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"Echoes of Dread: Unveiling the Secrets of Girl on the Third Floor"

"Exploring the Malevolent Depths of a Haunted Victorian Mansion"

By bonita johnsonPublished 30 days ago 3 min read

In the dimly lit corridors of the Victorian home, shadows dance sinisterly as if concealing secrets too dreadful to be revealed. Body fluids seep like malevolent whispers from electrical sockets, pooling ominously on the floor, while rotting walls exhale the stench of decay. Girl on the Third Floor is not merely a horror film; it is a descent into a realm where the house itself is as alive as the ghosts it harbors within its festering walls.

Don Koch, portrayed by the enigmatic Phil “CM Punk” Brooks, thought he could tame the malevolent spirit lurking within the decaying Victorian mansion. But as he and his pregnant wife, Liz, soon discover, the house has plans of its own—plans soaked in blood and steeped in darkness.

Travis Stevens, a master of the macabre and producer of genre mainstays like Cheap Thrills and Starry Eyes, ventures into the directorial realm with Girl on the Third Floor. In this chilling tale, Stevens deftly subverts traditional haunted house tropes, weaving a narrative that defies expectations and leaves audiences trembling with anticipation. But what inspired such a twisted tale of terror?

The multi-story corner home, nestled at the intersection of Sauk Trail and Center Road, beckoned to Greg Newman, producer of Queensbury Pictures. Purchased as an investment, the house quickly revealed its sordid past to Newman through whispered tales of horror and despair. It was as though the very walls of the house harbored the echoes of past atrocities, waiting to be unleashed upon unsuspecting souls.

Built in the early 1900s, the Frankfort house bore witness to unspeakable horrors. Rumored to have once been a bordello, its halls echoed with the anguished cries of those who had met untimely ends within its confines. Two tragic deaths, shrouded in mystery and sorrow, left an indelible mark upon the house—a mark that would manifest itself in the form of restless spirits seeking solace in the afterlife.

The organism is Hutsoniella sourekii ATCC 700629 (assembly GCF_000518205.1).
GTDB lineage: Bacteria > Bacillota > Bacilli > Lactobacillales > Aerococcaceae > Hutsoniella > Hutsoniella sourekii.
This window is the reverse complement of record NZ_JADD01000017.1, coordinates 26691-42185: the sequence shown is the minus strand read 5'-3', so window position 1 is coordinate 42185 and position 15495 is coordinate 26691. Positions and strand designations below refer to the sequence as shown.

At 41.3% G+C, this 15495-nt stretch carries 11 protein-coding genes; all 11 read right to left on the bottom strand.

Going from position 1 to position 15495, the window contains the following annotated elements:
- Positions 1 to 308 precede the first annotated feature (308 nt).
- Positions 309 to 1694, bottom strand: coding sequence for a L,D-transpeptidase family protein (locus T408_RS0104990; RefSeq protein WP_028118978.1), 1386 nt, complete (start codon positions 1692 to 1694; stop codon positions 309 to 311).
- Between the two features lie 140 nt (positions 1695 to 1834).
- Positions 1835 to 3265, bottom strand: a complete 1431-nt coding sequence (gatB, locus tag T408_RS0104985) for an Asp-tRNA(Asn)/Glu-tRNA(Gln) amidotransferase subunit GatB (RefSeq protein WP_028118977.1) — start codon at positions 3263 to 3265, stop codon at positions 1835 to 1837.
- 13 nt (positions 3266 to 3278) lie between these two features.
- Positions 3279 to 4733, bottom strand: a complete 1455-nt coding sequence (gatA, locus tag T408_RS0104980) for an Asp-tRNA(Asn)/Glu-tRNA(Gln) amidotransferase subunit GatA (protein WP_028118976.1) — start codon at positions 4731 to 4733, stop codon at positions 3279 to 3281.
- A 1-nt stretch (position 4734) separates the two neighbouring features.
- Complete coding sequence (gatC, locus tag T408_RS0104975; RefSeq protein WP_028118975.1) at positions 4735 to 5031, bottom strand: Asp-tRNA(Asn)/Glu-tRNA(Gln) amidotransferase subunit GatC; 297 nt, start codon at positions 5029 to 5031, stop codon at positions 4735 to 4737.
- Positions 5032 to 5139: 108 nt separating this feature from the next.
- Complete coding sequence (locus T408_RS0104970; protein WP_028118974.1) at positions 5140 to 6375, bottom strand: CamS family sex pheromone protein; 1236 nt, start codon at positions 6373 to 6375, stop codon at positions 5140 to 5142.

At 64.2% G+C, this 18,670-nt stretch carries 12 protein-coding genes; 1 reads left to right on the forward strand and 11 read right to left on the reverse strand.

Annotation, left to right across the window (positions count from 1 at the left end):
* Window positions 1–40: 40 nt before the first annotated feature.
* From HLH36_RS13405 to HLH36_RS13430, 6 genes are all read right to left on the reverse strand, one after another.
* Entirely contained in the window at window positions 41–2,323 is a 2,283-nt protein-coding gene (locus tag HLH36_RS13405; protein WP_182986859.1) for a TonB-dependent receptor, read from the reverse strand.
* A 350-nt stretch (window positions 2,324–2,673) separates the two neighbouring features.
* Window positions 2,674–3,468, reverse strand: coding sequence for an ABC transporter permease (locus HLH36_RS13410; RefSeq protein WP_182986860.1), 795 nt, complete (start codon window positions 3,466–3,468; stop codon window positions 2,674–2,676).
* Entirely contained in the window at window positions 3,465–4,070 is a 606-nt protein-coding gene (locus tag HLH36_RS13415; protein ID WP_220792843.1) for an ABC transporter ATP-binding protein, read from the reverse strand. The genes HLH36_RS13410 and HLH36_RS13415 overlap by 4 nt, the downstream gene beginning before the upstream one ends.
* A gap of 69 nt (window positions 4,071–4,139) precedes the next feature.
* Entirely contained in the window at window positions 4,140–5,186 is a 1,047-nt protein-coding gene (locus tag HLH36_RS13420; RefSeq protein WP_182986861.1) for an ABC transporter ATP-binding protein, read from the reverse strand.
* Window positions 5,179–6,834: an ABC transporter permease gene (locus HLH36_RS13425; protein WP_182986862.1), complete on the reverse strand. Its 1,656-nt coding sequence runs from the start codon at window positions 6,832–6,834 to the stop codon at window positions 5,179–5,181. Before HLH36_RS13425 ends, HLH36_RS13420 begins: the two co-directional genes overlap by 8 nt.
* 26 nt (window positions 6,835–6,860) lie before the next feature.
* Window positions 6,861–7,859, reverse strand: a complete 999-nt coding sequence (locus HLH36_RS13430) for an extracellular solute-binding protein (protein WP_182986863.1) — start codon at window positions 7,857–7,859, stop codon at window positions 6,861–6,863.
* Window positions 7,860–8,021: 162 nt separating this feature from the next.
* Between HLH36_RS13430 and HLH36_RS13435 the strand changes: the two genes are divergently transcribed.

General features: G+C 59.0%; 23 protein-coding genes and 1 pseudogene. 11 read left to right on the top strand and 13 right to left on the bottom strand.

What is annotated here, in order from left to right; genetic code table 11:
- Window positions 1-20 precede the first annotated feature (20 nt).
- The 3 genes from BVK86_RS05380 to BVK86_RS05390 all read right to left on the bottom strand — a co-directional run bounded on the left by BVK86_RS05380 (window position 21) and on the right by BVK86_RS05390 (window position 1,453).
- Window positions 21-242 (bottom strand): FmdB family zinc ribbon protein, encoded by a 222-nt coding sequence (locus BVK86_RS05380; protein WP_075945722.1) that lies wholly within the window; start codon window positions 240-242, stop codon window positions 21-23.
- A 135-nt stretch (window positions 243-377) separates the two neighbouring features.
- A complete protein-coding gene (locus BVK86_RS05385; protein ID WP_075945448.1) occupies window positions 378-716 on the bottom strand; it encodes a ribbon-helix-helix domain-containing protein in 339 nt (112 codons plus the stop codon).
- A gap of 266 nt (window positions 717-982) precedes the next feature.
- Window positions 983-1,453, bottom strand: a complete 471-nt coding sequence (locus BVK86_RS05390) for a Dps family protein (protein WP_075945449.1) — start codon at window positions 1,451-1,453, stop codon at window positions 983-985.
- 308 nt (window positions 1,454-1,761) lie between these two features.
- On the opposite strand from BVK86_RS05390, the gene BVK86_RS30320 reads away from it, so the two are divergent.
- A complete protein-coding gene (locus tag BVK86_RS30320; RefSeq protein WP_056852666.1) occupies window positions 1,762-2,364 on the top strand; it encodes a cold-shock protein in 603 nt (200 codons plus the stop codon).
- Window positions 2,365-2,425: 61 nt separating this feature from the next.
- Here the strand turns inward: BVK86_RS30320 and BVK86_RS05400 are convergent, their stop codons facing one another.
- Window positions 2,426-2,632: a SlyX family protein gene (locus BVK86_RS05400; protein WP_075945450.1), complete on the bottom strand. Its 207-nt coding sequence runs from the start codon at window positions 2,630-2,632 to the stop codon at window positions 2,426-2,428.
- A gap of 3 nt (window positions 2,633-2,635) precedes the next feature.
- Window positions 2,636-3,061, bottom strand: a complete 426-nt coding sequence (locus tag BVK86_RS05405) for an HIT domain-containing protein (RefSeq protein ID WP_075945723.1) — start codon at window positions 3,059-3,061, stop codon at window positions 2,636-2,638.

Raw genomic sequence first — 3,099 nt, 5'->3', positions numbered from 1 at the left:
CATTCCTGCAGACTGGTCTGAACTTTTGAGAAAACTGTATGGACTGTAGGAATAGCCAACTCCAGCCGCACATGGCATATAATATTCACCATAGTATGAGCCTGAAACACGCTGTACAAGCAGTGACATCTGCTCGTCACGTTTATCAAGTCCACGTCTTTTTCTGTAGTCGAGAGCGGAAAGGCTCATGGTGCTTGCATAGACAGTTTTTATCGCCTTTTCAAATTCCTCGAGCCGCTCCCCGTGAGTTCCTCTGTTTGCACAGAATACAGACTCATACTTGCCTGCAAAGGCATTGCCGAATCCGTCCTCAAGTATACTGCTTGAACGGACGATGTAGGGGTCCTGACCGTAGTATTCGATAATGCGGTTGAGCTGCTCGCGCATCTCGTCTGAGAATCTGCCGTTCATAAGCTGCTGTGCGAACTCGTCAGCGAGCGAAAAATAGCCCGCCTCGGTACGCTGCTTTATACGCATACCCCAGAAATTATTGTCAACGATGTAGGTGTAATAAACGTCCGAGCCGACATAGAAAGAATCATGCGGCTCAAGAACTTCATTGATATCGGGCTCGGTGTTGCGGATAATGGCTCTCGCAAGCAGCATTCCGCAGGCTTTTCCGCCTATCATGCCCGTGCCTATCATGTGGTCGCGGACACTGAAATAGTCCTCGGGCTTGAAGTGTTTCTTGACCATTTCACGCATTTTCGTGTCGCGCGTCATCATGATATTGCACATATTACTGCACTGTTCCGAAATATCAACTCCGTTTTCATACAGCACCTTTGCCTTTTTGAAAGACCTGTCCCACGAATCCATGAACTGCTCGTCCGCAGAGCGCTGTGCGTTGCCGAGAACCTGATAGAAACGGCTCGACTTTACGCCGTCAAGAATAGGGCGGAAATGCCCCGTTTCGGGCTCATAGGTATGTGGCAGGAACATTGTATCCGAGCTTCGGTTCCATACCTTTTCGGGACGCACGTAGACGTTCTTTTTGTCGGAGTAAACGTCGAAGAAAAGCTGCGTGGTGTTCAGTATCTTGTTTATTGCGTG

Most chilling of all are the tales of the two girls whose spirits are said to haunt the house. One, a young English immigrant, succumbed to illness within its walls, her anguished cries echoing through the night. The other, a victim of senseless violence, met her demise in a third-floor bedroom, her blood staining the floorboards for eternity.

It should come as no surprise, then, that the third floor is the epicenter of paranormal activity within the house. Ghostly apparitions of the girls are said to wander its corridors, their mournful wails piercing the silence of the night. Lights flicker and dim of their own accord, as though the very essence of the house itself is imbued with a malevolent intelligence.

But the horror does not confine itself to the boundaries of the house alone. According to local lore, the spirits that dwell within its walls are not content to remain imprisoned. One chilling anecdote tells of a ghostly encounter next door, where a spectral presence attempted to befriend a young girl in the dead of night. Such tales serve as a grim reminder that the horrors of the house extend far beyond its physical confines.

In Girl on the Third Floor, the house itself becomes a character—a malevolent entity with a vendetta against those who dare to trespass upon its domain. Its decrepit halls and crumbling walls serve as a canvas upon which the darkest nightmares are painted, its secrets lurking in the shadows, waiting to be discovered.

Travis Stevens has crafted a modern masterpiece of horror, drawing inspiration from the very essence of the house itself. By intertwining the rich history and chilling lore of the Frankfort home with a tale of terror that defies convention, he has created a film that is as haunting as it is unforgettable. And in doing so, he has breathed new life into the time-honored tradition of the haunted house tale, ensuring that Girl on the Third Floor will be whispered about in hushed tones for generations to come.


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  • Alex H Mittelman 30 days ago

    Fantastic! Well written! Great job!

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